I'm probably a bit biased towards Fokkers, because that's where most of my experience is. I started working both F28's and F100's in the early nineties right up until this time last year. When you spend that much time on just 40 specific airplanes it's hard not to get attached. When comparing an F100 to a 737, I'd have to say the Fokker is much easier to work on and doesn't have near as much monkey motion to deal with during rigging. The only balanced flight control on a Fokker is the elevator. All you have to do is throw enough weight in to deflect the elevator nose downward and your done. It doesn't get much simpler than that.
After getting used to Fokker terminology the manuals are pretty easy to use. I still prefer them over the Boeing manuals. I'm sure there are guys out there who prefer Boeing manuals, so that's going to be strictly personal preference. Since I'm not much of a wire guy, I was always happy that Fokker had a book called the finishing list. If you new the wire you wanted to put a pin on, it would tell you which pin and which crimping tool to use. It was different from the hook up list. It made wiring alot easier for an old sheetmetal guy like me.
The glass cockpit is clean and uncluttered, and the "maintenance test panel" has a wealth of information if you know how to use it.
When running system checks, 9 times out of 10 if the check didn't work as advertised, it was because you did something wrong. Not because the airplane was broke. We caused more problems out of carelessness than anything else. I read alot on here about poor reliability and being maintenance hogs. I think that comes from guys who wanted to bury their heads in diesel 9's, and not bother learning a new airplane. At one time the F100's had the best reliability record at our airline. I think that the company just had no idea how to utilize it to it's full potential. Right now we are scrambling for RJ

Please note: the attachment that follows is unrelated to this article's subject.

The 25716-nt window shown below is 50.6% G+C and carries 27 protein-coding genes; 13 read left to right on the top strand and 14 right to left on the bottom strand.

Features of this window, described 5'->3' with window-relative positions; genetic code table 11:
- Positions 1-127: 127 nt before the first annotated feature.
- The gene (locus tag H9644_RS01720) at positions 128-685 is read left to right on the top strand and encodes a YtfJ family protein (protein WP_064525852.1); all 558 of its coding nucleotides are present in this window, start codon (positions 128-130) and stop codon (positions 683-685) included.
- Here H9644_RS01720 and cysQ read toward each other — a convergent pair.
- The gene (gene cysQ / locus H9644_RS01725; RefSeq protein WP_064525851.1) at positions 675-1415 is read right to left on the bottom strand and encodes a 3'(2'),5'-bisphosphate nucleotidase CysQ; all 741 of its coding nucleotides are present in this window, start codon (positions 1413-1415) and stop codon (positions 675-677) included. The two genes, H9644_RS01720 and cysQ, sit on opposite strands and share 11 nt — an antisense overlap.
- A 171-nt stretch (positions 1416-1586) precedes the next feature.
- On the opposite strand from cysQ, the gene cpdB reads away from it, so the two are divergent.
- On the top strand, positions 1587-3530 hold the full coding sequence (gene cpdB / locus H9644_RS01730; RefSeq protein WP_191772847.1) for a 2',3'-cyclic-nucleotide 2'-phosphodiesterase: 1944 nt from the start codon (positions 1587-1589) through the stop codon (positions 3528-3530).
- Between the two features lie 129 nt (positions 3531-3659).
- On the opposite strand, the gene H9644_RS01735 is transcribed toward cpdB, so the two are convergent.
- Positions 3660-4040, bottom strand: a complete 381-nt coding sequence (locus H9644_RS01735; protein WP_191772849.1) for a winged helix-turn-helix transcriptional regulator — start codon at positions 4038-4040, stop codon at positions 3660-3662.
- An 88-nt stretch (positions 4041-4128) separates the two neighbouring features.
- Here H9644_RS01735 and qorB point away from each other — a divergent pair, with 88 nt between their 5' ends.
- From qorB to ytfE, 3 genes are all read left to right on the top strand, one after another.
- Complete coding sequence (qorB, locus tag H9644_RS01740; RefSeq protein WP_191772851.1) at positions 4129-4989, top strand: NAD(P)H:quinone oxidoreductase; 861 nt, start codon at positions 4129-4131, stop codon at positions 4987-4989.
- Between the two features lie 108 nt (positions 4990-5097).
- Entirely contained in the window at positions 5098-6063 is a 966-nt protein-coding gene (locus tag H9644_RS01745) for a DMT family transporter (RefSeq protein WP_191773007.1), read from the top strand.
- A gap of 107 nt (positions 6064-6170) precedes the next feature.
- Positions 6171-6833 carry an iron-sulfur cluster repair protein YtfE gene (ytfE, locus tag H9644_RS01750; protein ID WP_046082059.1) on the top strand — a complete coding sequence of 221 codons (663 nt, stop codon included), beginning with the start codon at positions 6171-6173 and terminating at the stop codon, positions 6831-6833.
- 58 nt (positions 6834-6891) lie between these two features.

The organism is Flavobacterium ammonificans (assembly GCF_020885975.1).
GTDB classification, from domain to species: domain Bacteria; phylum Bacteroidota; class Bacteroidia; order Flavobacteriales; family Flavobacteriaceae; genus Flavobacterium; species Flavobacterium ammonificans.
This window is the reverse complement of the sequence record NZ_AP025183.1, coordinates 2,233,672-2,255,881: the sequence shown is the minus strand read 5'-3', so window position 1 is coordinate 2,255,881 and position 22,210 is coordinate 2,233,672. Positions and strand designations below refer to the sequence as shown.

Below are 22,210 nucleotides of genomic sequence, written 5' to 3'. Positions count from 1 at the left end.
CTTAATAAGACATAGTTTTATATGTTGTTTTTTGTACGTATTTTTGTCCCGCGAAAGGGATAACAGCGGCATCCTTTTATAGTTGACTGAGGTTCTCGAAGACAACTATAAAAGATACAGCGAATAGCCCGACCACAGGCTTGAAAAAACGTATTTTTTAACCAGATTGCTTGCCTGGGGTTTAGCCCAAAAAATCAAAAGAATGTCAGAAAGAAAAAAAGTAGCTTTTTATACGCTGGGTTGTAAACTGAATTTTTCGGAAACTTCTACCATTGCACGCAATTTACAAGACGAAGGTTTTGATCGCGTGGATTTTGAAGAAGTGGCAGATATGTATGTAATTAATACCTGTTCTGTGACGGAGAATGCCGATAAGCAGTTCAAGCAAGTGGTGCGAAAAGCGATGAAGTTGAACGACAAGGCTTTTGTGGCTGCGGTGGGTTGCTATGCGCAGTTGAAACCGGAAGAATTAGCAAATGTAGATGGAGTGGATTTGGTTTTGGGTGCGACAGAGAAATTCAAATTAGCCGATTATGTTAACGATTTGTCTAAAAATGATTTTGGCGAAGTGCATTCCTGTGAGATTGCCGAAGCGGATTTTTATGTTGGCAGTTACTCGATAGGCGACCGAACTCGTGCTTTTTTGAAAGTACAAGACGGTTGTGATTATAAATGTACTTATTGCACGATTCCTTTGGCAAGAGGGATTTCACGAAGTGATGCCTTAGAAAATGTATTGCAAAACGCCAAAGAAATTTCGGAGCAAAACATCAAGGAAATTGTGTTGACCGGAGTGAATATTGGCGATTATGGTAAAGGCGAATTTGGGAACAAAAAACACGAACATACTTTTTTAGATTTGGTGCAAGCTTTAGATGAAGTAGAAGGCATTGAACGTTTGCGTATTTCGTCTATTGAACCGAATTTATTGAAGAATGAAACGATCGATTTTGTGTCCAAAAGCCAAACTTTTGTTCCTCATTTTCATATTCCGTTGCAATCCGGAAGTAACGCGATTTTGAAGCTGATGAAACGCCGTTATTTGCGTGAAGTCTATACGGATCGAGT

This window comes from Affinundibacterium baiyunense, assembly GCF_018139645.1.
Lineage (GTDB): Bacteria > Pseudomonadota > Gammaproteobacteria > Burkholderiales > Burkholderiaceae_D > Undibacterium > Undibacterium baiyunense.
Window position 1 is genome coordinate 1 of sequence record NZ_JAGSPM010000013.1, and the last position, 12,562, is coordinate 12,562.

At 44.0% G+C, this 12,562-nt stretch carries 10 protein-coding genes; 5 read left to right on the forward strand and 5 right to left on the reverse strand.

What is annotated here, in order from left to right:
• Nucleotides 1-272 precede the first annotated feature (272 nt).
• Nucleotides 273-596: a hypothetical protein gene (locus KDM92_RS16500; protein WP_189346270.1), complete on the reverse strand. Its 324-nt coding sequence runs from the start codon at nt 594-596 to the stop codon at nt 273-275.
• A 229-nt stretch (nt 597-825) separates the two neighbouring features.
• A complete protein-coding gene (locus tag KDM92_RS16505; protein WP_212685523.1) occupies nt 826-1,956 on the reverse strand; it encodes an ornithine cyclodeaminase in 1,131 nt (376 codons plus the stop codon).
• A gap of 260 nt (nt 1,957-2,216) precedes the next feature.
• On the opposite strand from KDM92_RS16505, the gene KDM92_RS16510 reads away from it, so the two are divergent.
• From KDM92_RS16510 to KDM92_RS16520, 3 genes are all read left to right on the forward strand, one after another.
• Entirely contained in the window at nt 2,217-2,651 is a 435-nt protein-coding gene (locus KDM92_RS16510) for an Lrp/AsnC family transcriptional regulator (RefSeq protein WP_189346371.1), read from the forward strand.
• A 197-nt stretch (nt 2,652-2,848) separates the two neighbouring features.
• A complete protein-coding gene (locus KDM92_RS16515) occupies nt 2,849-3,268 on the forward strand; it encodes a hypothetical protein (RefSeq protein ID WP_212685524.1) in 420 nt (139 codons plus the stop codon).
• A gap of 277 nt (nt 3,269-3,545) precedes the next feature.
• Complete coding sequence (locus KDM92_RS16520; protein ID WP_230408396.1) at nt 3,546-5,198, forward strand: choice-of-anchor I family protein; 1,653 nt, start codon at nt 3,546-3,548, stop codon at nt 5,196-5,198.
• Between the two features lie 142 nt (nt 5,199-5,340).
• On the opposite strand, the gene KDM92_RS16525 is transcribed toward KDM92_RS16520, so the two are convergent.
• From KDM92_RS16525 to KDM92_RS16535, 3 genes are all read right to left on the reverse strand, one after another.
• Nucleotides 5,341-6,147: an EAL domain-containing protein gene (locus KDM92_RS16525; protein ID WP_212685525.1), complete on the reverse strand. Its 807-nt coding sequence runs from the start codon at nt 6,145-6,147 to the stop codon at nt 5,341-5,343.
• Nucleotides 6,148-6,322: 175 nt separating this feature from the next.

's. When they don't live up to our expectations we'll dump them too, and then blame the airplane for poor management decisions.
After all that rambling, I'll say again the main gear doors are something to see when they close.
They slam shut so fast and, with such force they actually do physical damage to the surrounding structure. I can introduce you to a guy that learned the hard way how powerful they are.
He now sports a scar from the top of his forehead to the tip of his nose. He, and about a hundred other guys would still jump at the chance to work on them again, because we love our Fokkers.
10,000 years ago we would have eaten you. Today, we drag you along and allow you to pollute the gene pool.